Image courtesy of UCLA School of Theater, Film and Television / UCLA REMAP

Building an alternate reality in augmented reality: UCLA redefines theater with Unreal Engine

November 2, 2022
What would you do with the chance to redefine one of the most famous dystopian stories of all time? For a team of students and staff at UCLA’s Center for Research in Engineering, Media and Performance (REMAP)—which hosts a unique mix of Theater and Engineering students—the answer was simple: Get to work.

With the help of Unreal Engine, they decided to produce an original theater show set in the world of Amazon Studios’ streaming series, The Man in the High Castle—all while navigating the challenges of a global pandemic. The result was a stunning augmented reality production that is now set to change the audience experience in UCLA’s theaters for years to come. 
 
 

Setting the scene

“We first became interested in AR because it aligns with our values,” begins co-director of the production, Mira Winick. “REMAP was built to encourage collaborative innovation and creativity amongst both students and faculty. With AR, the audience could get involved too. Students, faculty, and audience members could have a unique shared experience in a non-physical space. We knew this would be a great medium for art with a message, and instantly decided to build our next project around it.”

With its narrative involving overlapping timelines and prescient socio-political themes, an original story set in the world of The Man in the High Castle seemed like a perfect direction for the AR project. Having dreamt up a unique reimagining of Philip K. Dick’s 1962 novel, REMAP set about acquiring sponsors and applied for an Epic MegaGrant.'

The pitch was for an AR immersive theater performance set in the world of The Man in the High Castle, in which the audience would carry an AR application called The Grasshopper Lies Heavy, allowing them to view a parallel story unfolding in another timeline. For example, the audience can see actors depicting the oppressive reality in which the Axis powers won World War II right in front of their eyes and use their AR devices to glimpse a world more like our own, in which protests against facism begin to inspire hope for a better day.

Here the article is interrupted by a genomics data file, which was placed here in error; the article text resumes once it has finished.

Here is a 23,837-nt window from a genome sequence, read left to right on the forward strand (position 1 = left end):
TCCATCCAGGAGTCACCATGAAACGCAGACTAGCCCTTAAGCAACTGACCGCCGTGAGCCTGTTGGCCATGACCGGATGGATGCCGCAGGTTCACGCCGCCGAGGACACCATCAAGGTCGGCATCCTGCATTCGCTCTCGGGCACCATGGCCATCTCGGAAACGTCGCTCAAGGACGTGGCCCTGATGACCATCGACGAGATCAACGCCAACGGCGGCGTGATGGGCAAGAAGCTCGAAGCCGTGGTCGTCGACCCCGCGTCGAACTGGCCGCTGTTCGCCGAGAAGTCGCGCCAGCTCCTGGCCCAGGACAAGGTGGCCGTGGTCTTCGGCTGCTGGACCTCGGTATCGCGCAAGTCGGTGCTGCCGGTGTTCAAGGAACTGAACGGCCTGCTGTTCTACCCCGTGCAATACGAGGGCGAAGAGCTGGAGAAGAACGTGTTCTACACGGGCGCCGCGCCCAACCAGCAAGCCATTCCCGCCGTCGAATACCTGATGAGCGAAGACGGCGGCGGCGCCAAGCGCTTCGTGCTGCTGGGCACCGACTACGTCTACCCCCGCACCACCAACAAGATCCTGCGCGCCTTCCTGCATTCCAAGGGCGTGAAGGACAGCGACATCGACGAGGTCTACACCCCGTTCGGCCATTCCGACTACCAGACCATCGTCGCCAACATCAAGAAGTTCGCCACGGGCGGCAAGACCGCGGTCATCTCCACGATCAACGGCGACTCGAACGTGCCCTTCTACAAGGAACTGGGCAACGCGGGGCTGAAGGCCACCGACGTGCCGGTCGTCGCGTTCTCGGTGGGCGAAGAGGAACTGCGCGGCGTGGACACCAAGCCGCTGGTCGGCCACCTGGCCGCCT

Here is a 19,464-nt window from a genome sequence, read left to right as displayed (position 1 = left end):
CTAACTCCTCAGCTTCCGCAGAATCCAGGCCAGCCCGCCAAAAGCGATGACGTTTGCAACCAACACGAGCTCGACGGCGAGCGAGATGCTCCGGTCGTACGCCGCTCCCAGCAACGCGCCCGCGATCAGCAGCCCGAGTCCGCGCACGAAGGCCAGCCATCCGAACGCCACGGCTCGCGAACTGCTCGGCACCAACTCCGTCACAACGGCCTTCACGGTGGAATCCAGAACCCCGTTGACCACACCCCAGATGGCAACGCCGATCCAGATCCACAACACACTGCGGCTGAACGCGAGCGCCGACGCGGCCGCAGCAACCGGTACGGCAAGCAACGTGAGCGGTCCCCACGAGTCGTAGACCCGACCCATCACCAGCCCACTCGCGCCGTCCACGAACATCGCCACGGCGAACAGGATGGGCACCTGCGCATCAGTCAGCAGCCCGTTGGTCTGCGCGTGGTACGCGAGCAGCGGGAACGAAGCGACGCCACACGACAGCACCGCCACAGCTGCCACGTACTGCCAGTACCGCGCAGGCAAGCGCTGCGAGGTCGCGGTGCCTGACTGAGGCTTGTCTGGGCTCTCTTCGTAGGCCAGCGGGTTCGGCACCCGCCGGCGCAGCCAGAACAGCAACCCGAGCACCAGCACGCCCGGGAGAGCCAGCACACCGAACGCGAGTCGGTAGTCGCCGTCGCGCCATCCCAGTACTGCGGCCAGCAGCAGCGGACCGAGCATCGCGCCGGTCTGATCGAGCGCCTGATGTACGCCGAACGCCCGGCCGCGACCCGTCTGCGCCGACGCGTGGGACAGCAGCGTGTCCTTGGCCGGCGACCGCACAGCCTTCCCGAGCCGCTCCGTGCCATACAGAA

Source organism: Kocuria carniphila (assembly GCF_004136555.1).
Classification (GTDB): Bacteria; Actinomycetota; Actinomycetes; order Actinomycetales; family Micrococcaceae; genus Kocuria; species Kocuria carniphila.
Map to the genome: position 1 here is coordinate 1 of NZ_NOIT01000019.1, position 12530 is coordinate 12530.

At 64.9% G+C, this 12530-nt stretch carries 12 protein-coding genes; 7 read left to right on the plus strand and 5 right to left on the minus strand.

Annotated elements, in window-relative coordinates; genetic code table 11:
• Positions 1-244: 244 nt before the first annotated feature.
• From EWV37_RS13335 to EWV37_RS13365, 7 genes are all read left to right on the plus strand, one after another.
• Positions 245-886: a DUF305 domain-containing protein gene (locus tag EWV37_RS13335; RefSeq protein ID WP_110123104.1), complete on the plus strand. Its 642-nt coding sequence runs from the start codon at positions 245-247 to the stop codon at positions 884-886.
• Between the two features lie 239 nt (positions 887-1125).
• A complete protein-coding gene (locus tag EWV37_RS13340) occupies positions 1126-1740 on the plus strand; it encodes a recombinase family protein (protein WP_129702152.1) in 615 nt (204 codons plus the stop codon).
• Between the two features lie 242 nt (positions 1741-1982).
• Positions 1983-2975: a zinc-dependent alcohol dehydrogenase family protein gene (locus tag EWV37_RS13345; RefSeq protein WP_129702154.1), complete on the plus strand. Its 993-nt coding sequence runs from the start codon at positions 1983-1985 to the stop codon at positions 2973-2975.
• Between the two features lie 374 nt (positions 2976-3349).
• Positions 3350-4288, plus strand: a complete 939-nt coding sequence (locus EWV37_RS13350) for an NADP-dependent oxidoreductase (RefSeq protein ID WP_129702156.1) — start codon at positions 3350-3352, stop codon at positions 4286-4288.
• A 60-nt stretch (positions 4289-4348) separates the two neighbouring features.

Image courtesy of UCLA School of Theater, Film and Television / UCLA REMAP
As well as enabling the team to explore AR in Unreal Engine, the MegaGrant also provided the resources to develop several Unreal Engine plugin templates so that students could work collaboratively—all without needing to be in the same place. This meant the team could start building previs and AR components across both mobile and workstation devices. Once the plugin architecture was complete, production on the project, titled A Most Favored Nation, could begin.
 

Unreal time

First, a small group of UCLA students were selected to flesh out the concept alongside experienced faculty members and guests, including one of the original production designers on The Man in the High Castle series. While it’s not an academic program, REMAP’s forward-thinking projects give students the opportunity to join related courses at different points in the process, honing their skills and preparing themselves for work in their respective industries. 

For A Most Favored Nation, REMAP invited students from every theatrical discipline—directing, writing, design, stage management, acting, and Ph.D. critical studies—to take on significant roles in the production. “We had cinematographers from our film program advising on the visual look and feel; design students building a prototype of the Grasshopper AR device; and one of the writers came from the screenwriting MFA program,” adds REMAP co-founder, Jeff Burke. “We also had students involved in the software side of production, including the use of Unreal Engine.”
Image courtesy of UCLA School of Theater, Film and Television / UCLA REMAP